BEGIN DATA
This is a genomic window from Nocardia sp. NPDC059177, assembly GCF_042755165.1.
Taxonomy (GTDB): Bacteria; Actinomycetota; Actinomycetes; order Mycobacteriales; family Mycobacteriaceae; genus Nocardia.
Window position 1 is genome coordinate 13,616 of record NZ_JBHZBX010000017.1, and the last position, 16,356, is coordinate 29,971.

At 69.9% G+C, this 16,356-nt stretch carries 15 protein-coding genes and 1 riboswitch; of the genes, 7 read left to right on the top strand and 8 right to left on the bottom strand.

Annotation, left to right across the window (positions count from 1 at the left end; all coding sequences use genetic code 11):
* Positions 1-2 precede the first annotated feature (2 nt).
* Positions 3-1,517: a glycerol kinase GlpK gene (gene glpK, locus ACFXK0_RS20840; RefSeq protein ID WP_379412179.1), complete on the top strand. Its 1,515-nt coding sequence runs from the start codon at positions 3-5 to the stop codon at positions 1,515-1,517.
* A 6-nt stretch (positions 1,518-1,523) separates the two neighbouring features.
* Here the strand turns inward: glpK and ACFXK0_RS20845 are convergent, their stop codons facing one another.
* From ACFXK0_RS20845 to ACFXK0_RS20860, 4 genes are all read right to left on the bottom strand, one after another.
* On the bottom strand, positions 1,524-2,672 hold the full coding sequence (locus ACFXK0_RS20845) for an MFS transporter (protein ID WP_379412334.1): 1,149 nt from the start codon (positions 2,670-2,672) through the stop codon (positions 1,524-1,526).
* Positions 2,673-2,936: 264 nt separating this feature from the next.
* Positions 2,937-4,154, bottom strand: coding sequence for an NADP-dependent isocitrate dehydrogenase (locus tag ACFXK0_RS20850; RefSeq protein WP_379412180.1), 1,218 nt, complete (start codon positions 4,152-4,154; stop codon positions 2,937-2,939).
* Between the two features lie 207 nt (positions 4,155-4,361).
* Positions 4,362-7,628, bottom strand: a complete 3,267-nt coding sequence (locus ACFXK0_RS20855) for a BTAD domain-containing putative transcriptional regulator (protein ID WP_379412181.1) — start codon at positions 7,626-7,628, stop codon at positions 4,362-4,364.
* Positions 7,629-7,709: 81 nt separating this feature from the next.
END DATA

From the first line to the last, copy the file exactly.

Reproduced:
This is a genomic window from Nocardia sp. NPDC059177, assembly GCF_042755165.1.
Taxonomy (GTDB): Bacteria; Actinomycetota; Actinomycetes; order Mycobacteriales; family Mycobacteriaceae; genus Nocardia.
Window position 1 is genome coordinate 13,616 of record NZ_JBHZBX010000017.1, and the last position, 16,356, is coordinate 29,971.

At 69.9% G+C, this 16,356-nt stretch carries 15 protein-coding genes and 1 riboswitch; of the genes, 7 read left to right on the top strand and 8 right to left on the bottom strand.

Annotation, left to right across the window (positions count from 1 at the left end; all coding sequences use genetic code 11):
* Positions 1-2 precede the first annotated feature (2 nt).
* Positions 3-1,517: a glycerol kinase GlpK gene (gene glpK, locus ACFXK0_RS20840; RefSeq protein ID WP_379412179.1), complete on the top strand. Its 1,515-nt coding sequence runs from the start codon at positions 3-5 to the stop codon at positions 1,515-1,517.
* A 6-nt stretch (positions 1,518-1,523) separates the two neighbouring features.
* Here the strand turns inward: glpK and ACFXK0_RS20845 are convergent, their stop codons facing one another.
* From ACFXK0_RS20845 to ACFXK0_RS20860, 4 genes are all read right to left on the bottom strand, one after another.
* On the bottom strand, positions 1,524-2,672 hold the full coding sequence (locus ACFXK0_RS20845) for an MFS transporter (protein ID WP_379412334.1): 1,149 nt from the start codon (positions 2,670-2,672) through the stop codon (positions 1,524-1,526).
* Positions 2,673-2,936: 264 nt separating this feature from the next.
* Positions 2,937-4,154, bottom strand: coding sequence for an NADP-dependent isocitrate dehydrogenase (locus tag ACFXK0_RS20850; RefSeq protein WP_379412180.1), 1,218 nt, complete (start codon positions 4,152-4,154; stop codon positions 2,937-2,939).
* Between the two features lie 207 nt (positions 4,155-4,361).
* Positions 4,362-7,628, bottom strand: a complete 3,267-nt coding sequence (locus ACFXK0_RS20855) for a BTAD domain-containing putative transcriptional regulator (protein ID WP_379412181.1) — start codon at positions 7,626-7,628, stop codon at positions 4,362-4,364.
* Positions 7,629-7,709: 81 nt separating this feature from the next.